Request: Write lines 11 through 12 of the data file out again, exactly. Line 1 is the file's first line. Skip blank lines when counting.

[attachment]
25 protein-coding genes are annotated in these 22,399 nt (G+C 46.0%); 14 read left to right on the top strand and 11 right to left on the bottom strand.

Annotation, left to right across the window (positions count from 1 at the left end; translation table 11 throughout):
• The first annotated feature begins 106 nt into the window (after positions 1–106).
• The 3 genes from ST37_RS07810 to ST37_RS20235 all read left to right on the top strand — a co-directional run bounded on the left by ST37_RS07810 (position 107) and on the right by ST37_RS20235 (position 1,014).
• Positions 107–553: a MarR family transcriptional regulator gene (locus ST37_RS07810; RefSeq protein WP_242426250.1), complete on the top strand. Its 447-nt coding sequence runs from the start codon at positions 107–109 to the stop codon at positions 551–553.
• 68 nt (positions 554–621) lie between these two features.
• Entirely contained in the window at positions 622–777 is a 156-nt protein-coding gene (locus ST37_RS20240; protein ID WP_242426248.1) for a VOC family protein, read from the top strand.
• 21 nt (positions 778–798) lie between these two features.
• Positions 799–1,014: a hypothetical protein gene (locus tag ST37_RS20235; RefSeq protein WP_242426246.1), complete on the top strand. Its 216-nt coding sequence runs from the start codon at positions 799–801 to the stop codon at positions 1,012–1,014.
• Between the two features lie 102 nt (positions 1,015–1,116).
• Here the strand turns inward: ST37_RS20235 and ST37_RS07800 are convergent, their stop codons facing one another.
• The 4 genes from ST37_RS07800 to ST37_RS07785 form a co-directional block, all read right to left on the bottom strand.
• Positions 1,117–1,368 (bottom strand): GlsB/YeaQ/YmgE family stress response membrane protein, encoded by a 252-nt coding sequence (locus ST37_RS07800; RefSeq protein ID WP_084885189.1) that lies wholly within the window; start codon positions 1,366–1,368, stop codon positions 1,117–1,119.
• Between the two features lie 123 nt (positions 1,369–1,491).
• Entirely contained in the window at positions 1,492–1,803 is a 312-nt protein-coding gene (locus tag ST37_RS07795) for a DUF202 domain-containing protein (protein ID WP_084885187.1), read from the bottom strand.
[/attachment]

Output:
• Here the strand turns inward: ST37_RS20235 and ST37_RS07800 are convergent, their stop codons facing one another.
• The 4 genes from ST37_RS07800 to ST37_RS07785 form a co-directional block, all read right to left on the bottom strand.